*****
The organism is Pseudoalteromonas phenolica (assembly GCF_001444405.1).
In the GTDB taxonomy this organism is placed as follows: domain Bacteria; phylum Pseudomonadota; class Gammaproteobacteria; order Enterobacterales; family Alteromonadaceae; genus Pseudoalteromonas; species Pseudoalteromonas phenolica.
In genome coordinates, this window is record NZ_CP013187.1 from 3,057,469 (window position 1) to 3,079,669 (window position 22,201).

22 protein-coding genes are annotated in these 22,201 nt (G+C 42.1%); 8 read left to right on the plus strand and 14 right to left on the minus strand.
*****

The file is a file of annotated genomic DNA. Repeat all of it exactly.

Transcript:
The organism is Pseudoalteromonas phenolica (assembly GCF_001444405.1).
In the GTDB taxonomy this organism is placed as follows: domain Bacteria; phylum Pseudomonadota; class Gammaproteobacteria; order Enterobacterales; family Alteromonadaceae; genus Pseudoalteromonas; species Pseudoalteromonas phenolica.
In genome coordinates, this window is record NZ_CP013187.1 from 3,057,469 (window position 1) to 3,079,669 (window position 22,201).

22 protein-coding genes are annotated in these 22,201 nt (G+C 42.1%); 8 read left to right on the plus strand and 14 right to left on the minus strand.